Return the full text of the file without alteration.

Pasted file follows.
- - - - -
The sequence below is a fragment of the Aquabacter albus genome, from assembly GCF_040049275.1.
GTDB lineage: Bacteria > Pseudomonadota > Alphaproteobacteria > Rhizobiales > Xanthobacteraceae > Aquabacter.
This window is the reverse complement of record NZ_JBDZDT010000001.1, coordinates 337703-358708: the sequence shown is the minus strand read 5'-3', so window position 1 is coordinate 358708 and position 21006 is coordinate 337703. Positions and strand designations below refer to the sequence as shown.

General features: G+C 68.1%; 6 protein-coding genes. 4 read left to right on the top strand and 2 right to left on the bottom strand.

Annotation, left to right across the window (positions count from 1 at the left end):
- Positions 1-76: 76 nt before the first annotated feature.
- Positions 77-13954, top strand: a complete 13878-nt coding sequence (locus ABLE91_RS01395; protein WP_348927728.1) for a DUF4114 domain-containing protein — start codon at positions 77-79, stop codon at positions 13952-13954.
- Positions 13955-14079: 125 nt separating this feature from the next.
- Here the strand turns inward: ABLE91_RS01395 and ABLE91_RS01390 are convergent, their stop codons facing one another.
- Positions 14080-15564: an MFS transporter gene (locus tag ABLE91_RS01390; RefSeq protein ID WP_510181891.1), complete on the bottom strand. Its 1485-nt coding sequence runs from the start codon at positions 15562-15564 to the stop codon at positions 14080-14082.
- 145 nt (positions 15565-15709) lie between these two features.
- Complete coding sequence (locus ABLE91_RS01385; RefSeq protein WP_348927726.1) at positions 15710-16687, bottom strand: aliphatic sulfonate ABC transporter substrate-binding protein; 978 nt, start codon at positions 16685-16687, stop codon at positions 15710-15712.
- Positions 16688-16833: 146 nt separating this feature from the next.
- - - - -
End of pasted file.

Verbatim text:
The sequence below is a fragment of the Aquabacter albus genome, from assembly GCF_040049275.1.
GTDB lineage: Bacteria > Pseudomonadota > Alphaproteobacteria > Rhizobiales > Xanthobacteraceae > Aquabacter.
This window is the reverse complement of record NZ_JBDZDT010000001.1, coordinates 337703-358708: the sequence shown is the minus strand read 5'-3', so window position 1 is coordinate 358708 and position 21006 is coordinate 337703. Positions and strand designations below refer to the sequence as shown.

General features: G+C 68.1%; 6 protein-coding genes. 4 read left to right on the top strand and 2 right to left on the bottom strand.

Annotation, left to right across the window (positions count from 1 at the left end):
- Positions 1-76: 76 nt before the first annotated feature.
- Positions 77-13954, top strand: a complete 13878-nt coding sequence (locus ABLE91_RS01395; protein WP_348927728.1) for a DUF4114 domain-containing protein — start codon at positions 77-79, stop codon at positions 13952-13954.
- Positions 13955-14079: 125 nt separating this feature from the next.
- Here the strand turns inward: ABLE91_RS01395 and ABLE91_RS01390 are convergent, their stop codons facing one another.
- Positions 14080-15564: an MFS transporter gene (locus tag ABLE91_RS01390; RefSeq protein ID WP_510181891.1), complete on the bottom strand. Its 1485-nt coding sequence runs from the start codon at positions 15562-15564 to the stop codon at positions 14080-14082.
- 145 nt (positions 15565-15709) lie between these two features.
- Complete coding sequence (locus ABLE91_RS01385; RefSeq protein WP_348927726.1) at positions 15710-16687, bottom strand: aliphatic sulfonate ABC transporter substrate-binding protein; 978 nt, start codon at positions 16685-16687, stop codon at positions 15710-15712.
- Positions 16688-16833: 146 nt separating this feature from the next.